JAY (7): It wasn't that most of the Clinton-scandal stories were made up, the writers make clear. They were just inappropriate, naïve and contrary to the national interest.

But if Jay had only read to page three of the preface, he would have found Conason and Lyons discussing this topic. What they said simply ain't what Jay wrote:

CONASON AND LYONS: [This] is also the story of important journalists and news organizations succumbing to scandal fever, credulously and sometime dishonestly promoting charges against the Clintons in heavily biased, error-filled dispatches, columns, best-selling books, and TV news specials, and thus bestowing "mainstream" prestige upon what was often little more than a poisonous mixture of half-truth and partisan malice. Some conducted themselves as if their mission were less to inform the public than to guard their institutional prestige by protecting their own erroneous reporting from correction.

Conason and Lyons do not simply say that the press was naïve ("credulous"). They also explicitly say that the press was "dishonest." They say that the press produced work which was "heavily biased" and "error-filled"—often "a poisonous mixture of half-truth and malice." And their book is filled with detailed examples of press vehicles spinning important scandal stories—endless examples, which can still shock a reader, of major newspapers burying major facts. In our normal excess of fairness, we can understand the sympathy Jay brings to writers who have to "protect their own erroneous reporting from correction." But in his paragraph 7, Jay's paraphrase fails to give readers a hint of the authors' actual claim. If Jay had quoted the authors instead of speaking out for them, his readers today might have a glimmer of what Conason and Lyons have really said.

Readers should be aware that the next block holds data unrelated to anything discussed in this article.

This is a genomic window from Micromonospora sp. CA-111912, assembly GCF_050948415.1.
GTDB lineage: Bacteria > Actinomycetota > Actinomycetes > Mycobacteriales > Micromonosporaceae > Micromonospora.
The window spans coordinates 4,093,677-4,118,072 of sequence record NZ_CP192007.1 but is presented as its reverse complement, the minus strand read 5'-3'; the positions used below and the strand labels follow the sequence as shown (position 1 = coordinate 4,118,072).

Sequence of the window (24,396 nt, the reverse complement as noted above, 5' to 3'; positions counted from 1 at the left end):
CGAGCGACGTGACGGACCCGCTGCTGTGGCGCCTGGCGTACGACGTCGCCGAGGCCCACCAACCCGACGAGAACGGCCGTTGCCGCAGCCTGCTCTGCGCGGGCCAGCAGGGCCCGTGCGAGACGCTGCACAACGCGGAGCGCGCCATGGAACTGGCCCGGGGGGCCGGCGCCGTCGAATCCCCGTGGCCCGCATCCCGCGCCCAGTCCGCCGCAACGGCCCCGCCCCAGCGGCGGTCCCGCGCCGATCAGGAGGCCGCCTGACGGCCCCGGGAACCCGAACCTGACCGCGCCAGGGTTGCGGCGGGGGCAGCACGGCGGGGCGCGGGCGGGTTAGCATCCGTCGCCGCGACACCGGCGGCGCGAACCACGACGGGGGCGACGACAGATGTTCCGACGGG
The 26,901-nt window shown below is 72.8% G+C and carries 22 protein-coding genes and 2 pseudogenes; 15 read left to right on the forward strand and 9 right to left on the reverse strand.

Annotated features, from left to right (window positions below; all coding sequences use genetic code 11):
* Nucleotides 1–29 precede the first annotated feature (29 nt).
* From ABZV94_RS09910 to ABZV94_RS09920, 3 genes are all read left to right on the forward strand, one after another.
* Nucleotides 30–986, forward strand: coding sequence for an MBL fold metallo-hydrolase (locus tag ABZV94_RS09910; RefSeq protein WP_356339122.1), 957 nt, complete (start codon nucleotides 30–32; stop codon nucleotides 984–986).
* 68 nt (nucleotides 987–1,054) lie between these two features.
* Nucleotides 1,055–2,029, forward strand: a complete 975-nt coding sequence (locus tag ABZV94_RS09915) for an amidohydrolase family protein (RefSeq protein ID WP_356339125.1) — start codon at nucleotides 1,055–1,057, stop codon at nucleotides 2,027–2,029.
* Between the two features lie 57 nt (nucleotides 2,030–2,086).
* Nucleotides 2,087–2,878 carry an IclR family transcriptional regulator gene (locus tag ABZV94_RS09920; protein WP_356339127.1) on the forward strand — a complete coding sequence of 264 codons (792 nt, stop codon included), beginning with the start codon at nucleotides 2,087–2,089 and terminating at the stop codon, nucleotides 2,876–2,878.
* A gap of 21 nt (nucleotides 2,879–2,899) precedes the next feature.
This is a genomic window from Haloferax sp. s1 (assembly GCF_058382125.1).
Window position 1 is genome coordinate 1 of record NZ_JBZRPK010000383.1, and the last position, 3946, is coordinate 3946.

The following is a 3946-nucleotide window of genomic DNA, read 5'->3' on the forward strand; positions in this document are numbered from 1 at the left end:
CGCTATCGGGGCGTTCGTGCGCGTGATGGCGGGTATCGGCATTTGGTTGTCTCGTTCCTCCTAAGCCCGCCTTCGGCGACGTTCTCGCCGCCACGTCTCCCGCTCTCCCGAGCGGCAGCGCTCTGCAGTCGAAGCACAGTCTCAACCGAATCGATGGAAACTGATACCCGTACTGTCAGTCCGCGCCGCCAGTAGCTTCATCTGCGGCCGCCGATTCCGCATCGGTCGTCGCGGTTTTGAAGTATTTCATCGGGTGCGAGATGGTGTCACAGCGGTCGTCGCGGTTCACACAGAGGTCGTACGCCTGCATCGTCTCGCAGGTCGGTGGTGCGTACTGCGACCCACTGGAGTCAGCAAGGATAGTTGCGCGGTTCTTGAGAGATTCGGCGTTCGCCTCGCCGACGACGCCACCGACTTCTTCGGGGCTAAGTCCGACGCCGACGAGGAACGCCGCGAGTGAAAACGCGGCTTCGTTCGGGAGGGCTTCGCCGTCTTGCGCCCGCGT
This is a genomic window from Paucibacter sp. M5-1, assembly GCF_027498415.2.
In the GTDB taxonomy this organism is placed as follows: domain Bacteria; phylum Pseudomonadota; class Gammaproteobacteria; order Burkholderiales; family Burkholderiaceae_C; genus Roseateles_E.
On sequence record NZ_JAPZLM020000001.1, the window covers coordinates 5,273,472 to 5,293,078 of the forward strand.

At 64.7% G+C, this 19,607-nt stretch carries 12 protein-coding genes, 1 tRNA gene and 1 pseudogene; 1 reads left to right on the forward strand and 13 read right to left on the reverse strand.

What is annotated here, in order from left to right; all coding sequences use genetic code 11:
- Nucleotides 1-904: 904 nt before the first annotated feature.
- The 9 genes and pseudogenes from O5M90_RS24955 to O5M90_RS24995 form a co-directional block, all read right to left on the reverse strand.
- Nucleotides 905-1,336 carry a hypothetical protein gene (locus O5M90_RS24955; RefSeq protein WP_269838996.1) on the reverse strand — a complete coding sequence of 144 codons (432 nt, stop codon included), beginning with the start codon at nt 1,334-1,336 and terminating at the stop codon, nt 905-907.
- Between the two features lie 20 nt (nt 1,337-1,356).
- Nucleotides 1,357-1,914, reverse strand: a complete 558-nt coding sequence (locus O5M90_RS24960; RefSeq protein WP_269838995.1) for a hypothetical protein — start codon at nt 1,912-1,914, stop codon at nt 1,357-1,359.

The spirit of paraphrase courses through this review; Jay turns to the phrase "in other words" in paragraphs 4 and 6 (see above). So does the spirit of college kids on spring break, not quite having finished their homework. Indeed, Jay's review took us back to our own college days; we too have filled space with long rambles, quoted any source ww could grab, and offered up pointless asides about trivia. We too have dozed midway through a preface and wandered off, never quite to return.

But the reviews of Conason and Lyons' book give us a window on more than spring fever. They let us see how the press corps behaves when its own work is under attack. As we've seen, Lyons and Conason make aggressive assertions about the press corps' competence—and moral character. Jay's misused readers weren't exactly told that. Was Jay suppressing a story he doesn't like?


Tomorrow: The analysts came to the edge of their chairs! Neil Lewis said he'd give an example!

Dao-thought: If you enjoy the sensation of being brainwashed, you'll love what James Dao wrote yesterday. At the end of his article in the Times, Dao wrote this about Gore-on-Elian:

DAO: Asked about Elian Gonzalez, Mr. Gore offered yet another shading of his position. Reaffirming his support for having a family court decide the custody battle, Mr. Gore added that he thought the boy's Cuban father and American relatives should meet to resolve the fight.

"At this point, with tensions as high as they are, and both sides trying to reach a solution, we need to encourage the talks between the family members themselves," he said. "Because that's the ideal solution."

For those who may not know the lingo, "shading your position" is less awful than "pandering," but it's slightly worse than "evolving over time." The claim that Gore had offered "yet another shading" is an attempt to insinuate what Dao isn't allowed to say: Gore just keeps changing his position. If Dao wanted to argue that in an op-ed or "analysis," we'd be happy to look at his case. But reporters frequently have Big Ideas their benighted editors won't let them state. They frequently do what Dao has done here—they insinuate, in winking code language.

At any rate, had Gore "shaded" his position in some way worth mentioning? Back in January, Gore had said the dispute should be settled in a Florida family court. If the disputants can settle their dispute on their own, is that somehow a change in position? We'd like to see Dao argue his case because it's so hard to make out the case as presented. But as we've told you, determined scribes will be fly-specking Gore, eager to tell you the story they like.